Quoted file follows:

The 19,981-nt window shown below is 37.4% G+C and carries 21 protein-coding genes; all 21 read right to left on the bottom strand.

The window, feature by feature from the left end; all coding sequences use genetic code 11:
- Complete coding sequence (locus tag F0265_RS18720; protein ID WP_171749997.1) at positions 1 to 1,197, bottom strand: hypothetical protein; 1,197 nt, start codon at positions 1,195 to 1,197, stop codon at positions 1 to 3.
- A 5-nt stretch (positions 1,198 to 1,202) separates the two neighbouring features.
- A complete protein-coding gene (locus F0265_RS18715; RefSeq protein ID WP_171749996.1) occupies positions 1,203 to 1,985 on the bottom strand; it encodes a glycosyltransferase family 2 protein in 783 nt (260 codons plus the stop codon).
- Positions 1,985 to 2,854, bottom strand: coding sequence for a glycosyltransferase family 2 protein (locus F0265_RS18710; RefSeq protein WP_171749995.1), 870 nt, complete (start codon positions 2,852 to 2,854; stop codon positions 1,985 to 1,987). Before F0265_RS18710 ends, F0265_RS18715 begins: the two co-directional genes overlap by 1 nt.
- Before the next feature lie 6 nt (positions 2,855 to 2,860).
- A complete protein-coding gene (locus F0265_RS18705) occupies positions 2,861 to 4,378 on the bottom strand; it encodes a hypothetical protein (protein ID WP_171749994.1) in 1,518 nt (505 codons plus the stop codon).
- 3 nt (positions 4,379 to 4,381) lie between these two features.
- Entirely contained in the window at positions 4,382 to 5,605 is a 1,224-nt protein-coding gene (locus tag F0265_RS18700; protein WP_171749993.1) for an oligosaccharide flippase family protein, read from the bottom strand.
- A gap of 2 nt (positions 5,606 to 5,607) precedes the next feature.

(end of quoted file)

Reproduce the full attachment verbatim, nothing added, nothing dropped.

The 19,981-nt window shown below is 37.4% G+C and carries 21 protein-coding genes; all 21 read right to left on the bottom strand.

The window, feature by feature from the left end; all coding sequences use genetic code 11:
- Complete coding sequence (locus tag F0265_RS18720; protein ID WP_171749997.1) at positions 1 to 1,197, bottom strand: hypothetical protein; 1,197 nt, start codon at positions 1,195 to 1,197, stop codon at positions 1 to 3.
- A 5-nt stretch (positions 1,198 to 1,202) separates the two neighbouring features.
- A complete protein-coding gene (locus F0265_RS18715; RefSeq protein ID WP_171749996.1) occupies positions 1,203 to 1,985 on the bottom strand; it encodes a glycosyltransferase family 2 protein in 783 nt (260 codons plus the stop codon).
- Positions 1,985 to 2,854, bottom strand: coding sequence for a glycosyltransferase family 2 protein (locus F0265_RS18710; RefSeq protein WP_171749995.1), 870 nt, complete (start codon positions 2,852 to 2,854; stop codon positions 1,985 to 1,987). Before F0265_RS18710 ends, F0265_RS18715 begins: the two co-directional genes overlap by 1 nt.
- Before the next feature lie 6 nt (positions 2,855 to 2,860).
- A complete protein-coding gene (locus F0265_RS18705) occupies positions 2,861 to 4,378 on the bottom strand; it encodes a hypothetical protein (protein ID WP_171749994.1) in 1,518 nt (505 codons plus the stop codon).
- 3 nt (positions 4,379 to 4,381) lie between these two features.
- Entirely contained in the window at positions 4,382 to 5,605 is a 1,224-nt protein-coding gene (locus tag F0265_RS18700; protein WP_171749993.1) for an oligosaccharide flippase family protein, read from the bottom strand.
- A gap of 2 nt (positions 5,606 to 5,607) precedes the next feature.